An Uncanny Era: Conversations between Václav Havel and Adam Michnik
Elzbieta Matynia, tr. New Haven. Yale University Press. 2014. ISBN 9780300204032
In 1978 eight dissidents met on a mountainside on the border between Czechoslovakia and Poland, countries under Communist rule since 1948 and 1945, respectively. Among them was Václav Havel, a Czech playwright and founder of Charter 77—a loose organization of Czechoslovak intellectuals and artists fighting for the protection of human rights under the communist regime. Adam Michnik, a Polish attendee, was already championing the underground press in Warsaw and the Workers’ Defense Committee, the first major anti-Communist organization in Eastern Europe. Both men had already been in prison for their misconduct against the state, and both still had significant prison time ahead of them.
That day in 1978, though, was the beginning of a friendship that lasted over thirty years. At the fall of the Communist regime in 1989, Havel became the last president of Czechoslovakia and subsequently the first president of the Czech Republic, serving until 2003. Also in 1989, Michnik founded Gazeta Wyborcza, the dominant political newspaper in Eastern Europe, and worked as its editor in chief until 2004. An Uncanny Era serves as a window to that friendship between Havel and Michnik, two men who became key figures in post-Communist Europe. The book consists of a thorough introduction by translator Elzbieta Matynia, six conversations, two letters, and an essay, all documenting the massive political changes and social issues of the day through the eyes and words of two passionate and influential people.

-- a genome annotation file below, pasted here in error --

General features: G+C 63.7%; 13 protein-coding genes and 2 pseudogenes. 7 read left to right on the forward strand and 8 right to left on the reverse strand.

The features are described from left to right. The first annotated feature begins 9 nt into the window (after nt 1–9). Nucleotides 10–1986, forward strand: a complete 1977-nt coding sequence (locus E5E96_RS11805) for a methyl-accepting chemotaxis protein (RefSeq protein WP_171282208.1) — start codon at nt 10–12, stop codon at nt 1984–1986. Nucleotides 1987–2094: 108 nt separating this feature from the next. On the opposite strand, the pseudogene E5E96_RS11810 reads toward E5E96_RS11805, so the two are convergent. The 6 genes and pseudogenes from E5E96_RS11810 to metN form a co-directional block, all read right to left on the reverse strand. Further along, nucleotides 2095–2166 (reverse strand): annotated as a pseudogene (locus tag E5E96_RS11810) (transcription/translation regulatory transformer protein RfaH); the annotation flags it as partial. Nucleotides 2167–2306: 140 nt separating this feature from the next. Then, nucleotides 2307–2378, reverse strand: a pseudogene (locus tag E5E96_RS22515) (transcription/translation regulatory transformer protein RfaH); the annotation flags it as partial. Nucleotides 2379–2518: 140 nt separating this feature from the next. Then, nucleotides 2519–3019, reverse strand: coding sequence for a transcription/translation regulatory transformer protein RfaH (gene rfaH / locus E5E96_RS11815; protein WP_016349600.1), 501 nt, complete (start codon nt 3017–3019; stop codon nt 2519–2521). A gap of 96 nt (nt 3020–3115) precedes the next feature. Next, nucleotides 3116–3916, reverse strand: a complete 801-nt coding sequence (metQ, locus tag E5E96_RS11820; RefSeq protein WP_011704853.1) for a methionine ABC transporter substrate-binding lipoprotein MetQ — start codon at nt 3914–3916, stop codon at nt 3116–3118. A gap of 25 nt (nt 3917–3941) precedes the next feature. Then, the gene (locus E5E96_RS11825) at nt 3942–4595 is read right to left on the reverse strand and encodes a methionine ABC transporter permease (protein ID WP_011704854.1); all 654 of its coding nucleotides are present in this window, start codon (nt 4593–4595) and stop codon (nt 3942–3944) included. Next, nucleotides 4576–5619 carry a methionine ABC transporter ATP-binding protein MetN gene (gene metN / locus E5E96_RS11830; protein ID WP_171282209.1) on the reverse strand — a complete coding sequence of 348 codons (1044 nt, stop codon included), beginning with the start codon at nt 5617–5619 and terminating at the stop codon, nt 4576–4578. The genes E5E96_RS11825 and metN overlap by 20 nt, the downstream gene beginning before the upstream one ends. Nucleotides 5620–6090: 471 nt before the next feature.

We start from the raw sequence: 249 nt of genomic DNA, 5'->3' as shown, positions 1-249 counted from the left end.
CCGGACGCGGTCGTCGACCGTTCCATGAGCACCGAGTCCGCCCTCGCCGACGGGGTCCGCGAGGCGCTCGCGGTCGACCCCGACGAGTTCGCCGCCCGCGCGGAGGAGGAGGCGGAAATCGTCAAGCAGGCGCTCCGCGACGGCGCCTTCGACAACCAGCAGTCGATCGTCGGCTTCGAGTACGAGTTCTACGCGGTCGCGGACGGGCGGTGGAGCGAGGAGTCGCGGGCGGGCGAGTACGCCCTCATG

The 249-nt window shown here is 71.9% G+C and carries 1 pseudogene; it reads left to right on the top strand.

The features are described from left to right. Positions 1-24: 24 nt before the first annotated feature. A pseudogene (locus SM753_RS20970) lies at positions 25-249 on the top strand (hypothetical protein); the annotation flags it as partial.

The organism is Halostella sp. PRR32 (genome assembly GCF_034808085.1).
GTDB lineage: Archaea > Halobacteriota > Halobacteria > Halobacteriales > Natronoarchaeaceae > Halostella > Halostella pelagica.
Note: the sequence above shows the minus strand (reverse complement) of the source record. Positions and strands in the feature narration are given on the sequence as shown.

Michnik, ever the journalist, carefully guides each conversation, and the most pressing issues, political or social, local or worldwide, are carefully unfolded and examined on each page. Michnik’s questions give way to lively debates, and both men consistently find ways to surprise. Along with the difficult transition into democracy both of their countries face, they discuss fascism, religion, abortion, Putin, the media, Islamic extremism, Clinton, music, art, self-image; the list goes on. Each conversation, separated by years, shows the development of the political and social setting as well as Havel’s and Michnik’s own causes, hopes, and predictions for the future. The book lends itself to separated reading; each conversation stands alone. And although some sections move more slowly than others, the ideas and topics build and develop nicely across the years.
As a whole, though, the book is not simply interesting and informative: An Uncanny Era serves as a celebration of humanism, intellectualism, passion, and political activism. The candor, intelligence, and humor of Havel and Michnik shine through, even in translation. Their conversations and correspondence lend texture and humanity to an already fascinating and significant era of European history.
University of Oklahoma